Joey on SQL Server

Clear Connection: Building APIs for Databases

You don't need to be a software developer to quickly create an API that will retrieve the information you need.

One of the recent announcements at the SQLBits conference in Wales in March was the public preview of a new GitHub project from Microsoft called the Data API Builder. It allows developers to quickly build APIs for Azure SQL Database and several other databases, including popular open source databases like MySQL, PostgreSQL and the Microsoft cloud NoSQL database Cosmos DB. In discussions with my clients and other folks at conferences, one of the complaints I've heard is that building Restful APIs against databases should be more accessible. If you've ever had this complaint, the Data API Builder is the tool for you.

I'll be the first to admit that I'm not a great software developer. While I write SQL, PowerShell, bash and various scripts for my job, I won't build an end-to-end application. Despite this, I created a small application using the Data API Builder. I was incredibly impressed by the simplicity of building and running an API for an Azure SQL Database.

In January, I was looking at Reddit, specifically the Azure subreddit, and someone asked a question about finding a way to get all the resource data around Azure Virtual Machines, specifically the type of machine, the number of CPUs, the amount of RAM and various other performance metrics. It took me a little while and some help from friends, but I got a PowerShell script together that gathered all of the data from each Azure region and returned all that information.

While that was handy, a giant list of PowerShell output wasn't helpful, so I needed to persist the data. While I could have gone directly into an Azure SQL Database, I had decided that I wanted to write an article on this. I used the convertto-json PowerShell function and persisted it to Azure Blob Storage. Because Azure periodically changes the VMs available in each region, I needed to run this regularly. These changes meant I put my PowerShell script into Azure Automation to run on a weekly schedule. While I could have just written data into Azure SQL Database directly from there, that wasn't the most compelling option for this article.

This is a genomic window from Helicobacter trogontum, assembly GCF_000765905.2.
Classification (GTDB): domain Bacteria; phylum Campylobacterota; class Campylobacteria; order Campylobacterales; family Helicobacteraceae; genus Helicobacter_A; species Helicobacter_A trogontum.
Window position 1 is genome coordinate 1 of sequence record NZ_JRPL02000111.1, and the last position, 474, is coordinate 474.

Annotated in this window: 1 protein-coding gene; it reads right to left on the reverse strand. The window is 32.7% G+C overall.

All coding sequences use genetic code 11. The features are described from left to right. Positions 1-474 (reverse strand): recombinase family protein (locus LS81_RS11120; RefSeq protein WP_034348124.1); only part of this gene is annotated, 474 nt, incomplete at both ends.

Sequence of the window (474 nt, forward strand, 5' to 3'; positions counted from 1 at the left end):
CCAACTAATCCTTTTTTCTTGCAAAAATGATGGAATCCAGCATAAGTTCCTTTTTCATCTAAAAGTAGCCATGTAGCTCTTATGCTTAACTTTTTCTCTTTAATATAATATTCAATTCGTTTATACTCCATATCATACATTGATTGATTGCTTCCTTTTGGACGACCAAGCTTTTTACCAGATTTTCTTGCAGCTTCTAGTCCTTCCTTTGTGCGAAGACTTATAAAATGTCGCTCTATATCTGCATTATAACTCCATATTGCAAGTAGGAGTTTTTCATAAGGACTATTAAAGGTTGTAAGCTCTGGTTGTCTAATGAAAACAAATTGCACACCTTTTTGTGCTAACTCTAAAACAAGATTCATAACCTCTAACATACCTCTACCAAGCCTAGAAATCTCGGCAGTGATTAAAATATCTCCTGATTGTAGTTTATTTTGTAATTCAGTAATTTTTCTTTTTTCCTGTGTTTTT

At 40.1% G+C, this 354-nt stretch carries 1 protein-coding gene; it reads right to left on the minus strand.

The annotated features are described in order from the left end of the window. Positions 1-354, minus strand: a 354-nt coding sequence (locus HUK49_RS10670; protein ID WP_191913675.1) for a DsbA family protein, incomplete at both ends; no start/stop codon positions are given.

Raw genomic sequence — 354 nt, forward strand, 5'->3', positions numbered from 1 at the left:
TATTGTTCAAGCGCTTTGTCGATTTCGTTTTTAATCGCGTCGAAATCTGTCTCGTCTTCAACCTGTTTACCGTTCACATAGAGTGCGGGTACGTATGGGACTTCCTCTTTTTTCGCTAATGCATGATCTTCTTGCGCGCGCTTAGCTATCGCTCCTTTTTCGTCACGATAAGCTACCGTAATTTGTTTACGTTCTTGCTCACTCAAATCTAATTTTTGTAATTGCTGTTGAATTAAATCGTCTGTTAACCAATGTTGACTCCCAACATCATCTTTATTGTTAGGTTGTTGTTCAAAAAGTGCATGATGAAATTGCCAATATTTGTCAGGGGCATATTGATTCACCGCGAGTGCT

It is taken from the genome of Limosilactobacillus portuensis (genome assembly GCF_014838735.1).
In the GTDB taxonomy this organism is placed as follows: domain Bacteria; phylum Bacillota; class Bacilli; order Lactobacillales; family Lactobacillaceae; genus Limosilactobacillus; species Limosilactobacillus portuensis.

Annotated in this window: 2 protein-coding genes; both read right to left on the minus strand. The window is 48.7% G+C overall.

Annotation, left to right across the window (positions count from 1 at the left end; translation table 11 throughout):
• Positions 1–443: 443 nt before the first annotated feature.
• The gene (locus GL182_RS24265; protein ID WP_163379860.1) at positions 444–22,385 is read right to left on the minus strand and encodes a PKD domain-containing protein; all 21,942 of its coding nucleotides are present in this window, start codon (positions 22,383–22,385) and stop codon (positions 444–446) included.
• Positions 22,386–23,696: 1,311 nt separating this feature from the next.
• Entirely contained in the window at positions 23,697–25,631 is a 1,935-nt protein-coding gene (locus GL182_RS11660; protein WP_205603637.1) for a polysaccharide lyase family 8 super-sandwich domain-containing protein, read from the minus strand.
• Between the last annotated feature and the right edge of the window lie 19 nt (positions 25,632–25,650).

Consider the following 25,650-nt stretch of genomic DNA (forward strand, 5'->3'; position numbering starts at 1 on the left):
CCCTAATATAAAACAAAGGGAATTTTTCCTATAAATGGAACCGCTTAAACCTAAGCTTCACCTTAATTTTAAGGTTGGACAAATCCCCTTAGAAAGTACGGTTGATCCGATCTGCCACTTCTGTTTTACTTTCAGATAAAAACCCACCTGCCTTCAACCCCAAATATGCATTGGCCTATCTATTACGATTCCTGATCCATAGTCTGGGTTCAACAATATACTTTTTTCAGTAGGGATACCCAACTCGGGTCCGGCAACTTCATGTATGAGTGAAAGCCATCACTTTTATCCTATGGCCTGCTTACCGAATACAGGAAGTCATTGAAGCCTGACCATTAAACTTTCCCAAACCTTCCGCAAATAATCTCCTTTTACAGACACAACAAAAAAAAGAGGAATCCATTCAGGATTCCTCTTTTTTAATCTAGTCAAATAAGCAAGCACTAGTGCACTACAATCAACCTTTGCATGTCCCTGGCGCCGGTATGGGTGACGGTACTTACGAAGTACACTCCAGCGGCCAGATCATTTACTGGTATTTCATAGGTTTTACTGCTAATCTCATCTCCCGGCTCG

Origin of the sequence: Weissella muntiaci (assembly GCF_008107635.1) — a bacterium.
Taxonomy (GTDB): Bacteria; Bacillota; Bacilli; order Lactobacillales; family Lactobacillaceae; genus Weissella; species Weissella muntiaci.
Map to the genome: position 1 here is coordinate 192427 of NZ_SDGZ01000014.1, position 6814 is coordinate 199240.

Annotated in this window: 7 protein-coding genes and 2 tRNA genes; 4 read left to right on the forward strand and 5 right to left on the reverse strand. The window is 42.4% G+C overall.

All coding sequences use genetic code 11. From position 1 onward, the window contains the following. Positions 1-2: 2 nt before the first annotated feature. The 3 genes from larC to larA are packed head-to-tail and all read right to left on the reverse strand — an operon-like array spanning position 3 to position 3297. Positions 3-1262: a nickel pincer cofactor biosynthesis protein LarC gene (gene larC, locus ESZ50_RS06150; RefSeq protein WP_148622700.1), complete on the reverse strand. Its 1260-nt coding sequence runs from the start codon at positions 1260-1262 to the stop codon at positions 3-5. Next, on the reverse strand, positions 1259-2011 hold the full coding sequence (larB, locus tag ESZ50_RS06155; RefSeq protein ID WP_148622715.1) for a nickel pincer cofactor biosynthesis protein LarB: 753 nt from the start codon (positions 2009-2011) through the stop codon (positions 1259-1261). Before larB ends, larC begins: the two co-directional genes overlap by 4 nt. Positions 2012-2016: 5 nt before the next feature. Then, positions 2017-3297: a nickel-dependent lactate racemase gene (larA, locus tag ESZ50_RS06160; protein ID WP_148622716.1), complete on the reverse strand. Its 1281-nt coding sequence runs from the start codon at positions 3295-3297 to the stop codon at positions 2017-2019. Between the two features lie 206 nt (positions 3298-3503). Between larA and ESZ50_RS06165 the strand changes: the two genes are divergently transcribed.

You have several choices for various serverless tasks on the Azure platform. The most developer-focused one is Azure Functions. Additionally, there is Automation, as well as my personal favorite, Logic Apps. Logic Apps is also a "serverless" construct that consists of a trigger and an action. In my case, I used an Azure Blob Storage trigger, which would act as my Automation job wrote a file to my storage container.   The action was to execute a stored procedure in my Azure SQL database to ingest the data into my Azure SQL DB, which can ingest data from Azure Blob Storage.

My initial architecture of this led to a minor disaster -- the trigger was on the container where I was writing my file output, which meant every time a new region was processed, the stored procedure would execute. This redundant processing caused a lot of duplicate rows and blocking. I resolved this by creating a new storage container called "status," where I write one 10-byte file at the end of my PowerShell process, which corrected my data loading problem. You'll note that I used a cursor and dynamic SQL in my stored procedure, both anti-patterns. While I don't endorse you writing that SQL into your application code, because of the way Azure SQL DB talks to Azure Blob Storage, that was my best option for ingesting data, and I know the data set will not grow substantially, meaning the performance impact will be minimal.